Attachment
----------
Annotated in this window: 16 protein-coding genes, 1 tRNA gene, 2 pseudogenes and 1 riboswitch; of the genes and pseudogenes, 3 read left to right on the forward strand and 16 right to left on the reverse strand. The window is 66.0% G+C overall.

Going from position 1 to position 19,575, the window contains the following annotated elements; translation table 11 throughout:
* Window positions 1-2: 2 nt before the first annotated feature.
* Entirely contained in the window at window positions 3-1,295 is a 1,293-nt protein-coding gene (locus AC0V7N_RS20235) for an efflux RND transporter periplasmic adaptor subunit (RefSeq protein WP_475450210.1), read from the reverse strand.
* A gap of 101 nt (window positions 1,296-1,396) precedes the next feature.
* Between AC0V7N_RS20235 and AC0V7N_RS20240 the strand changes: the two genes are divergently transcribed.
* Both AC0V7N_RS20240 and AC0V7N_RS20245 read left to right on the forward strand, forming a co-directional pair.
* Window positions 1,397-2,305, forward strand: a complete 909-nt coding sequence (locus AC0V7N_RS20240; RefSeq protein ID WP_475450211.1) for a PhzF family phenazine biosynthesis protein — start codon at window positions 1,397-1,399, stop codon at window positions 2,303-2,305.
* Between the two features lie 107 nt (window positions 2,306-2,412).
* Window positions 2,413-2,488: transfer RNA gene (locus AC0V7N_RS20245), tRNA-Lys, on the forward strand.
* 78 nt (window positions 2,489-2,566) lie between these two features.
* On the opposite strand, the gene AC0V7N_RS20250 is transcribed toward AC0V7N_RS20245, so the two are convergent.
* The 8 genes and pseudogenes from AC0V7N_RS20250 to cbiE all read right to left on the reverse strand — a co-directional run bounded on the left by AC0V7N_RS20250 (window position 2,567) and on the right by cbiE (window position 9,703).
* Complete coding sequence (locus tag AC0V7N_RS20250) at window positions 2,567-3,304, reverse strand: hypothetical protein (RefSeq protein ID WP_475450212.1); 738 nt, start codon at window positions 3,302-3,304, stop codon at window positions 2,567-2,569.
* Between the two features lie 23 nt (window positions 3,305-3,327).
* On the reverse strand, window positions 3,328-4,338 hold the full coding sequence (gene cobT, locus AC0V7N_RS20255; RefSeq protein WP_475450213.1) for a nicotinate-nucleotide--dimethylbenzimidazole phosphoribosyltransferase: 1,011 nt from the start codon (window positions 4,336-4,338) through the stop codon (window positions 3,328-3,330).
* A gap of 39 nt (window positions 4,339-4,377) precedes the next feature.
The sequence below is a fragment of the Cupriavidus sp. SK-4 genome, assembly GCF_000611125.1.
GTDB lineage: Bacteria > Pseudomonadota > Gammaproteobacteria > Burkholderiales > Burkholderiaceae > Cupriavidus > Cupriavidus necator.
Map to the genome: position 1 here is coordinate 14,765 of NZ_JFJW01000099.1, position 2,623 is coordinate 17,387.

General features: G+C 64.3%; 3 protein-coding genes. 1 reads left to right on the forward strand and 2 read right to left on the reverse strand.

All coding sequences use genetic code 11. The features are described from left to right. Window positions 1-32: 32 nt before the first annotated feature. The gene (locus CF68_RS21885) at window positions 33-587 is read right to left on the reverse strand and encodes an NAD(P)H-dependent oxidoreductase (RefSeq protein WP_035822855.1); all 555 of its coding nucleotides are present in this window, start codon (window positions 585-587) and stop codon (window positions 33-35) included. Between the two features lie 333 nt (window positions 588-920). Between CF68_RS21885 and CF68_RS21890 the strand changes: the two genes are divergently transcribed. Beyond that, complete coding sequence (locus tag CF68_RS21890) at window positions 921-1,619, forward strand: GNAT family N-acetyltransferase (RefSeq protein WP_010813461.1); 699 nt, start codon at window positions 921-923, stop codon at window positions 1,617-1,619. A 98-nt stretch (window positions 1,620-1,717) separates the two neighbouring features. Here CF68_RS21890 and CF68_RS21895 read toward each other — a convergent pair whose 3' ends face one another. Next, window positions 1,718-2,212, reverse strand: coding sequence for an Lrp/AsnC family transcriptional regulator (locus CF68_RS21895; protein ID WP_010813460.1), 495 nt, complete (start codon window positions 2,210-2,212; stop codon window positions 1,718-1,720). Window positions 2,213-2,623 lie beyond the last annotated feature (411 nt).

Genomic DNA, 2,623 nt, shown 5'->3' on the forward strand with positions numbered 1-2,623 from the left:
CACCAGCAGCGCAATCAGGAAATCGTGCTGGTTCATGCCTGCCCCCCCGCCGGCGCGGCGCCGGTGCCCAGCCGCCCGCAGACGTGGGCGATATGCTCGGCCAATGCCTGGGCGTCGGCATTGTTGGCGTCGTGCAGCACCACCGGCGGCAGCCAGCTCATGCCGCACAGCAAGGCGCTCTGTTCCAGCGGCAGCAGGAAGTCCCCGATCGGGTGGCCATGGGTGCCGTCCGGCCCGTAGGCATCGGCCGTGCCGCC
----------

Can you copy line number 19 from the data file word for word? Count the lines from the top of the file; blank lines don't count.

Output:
GTDB lineage: Bacteria > Pseudomonadota > Gammaproteobacteria > Burkholderiales > Burkholderiaceae > Cupriavidus > Cupriavidus necator.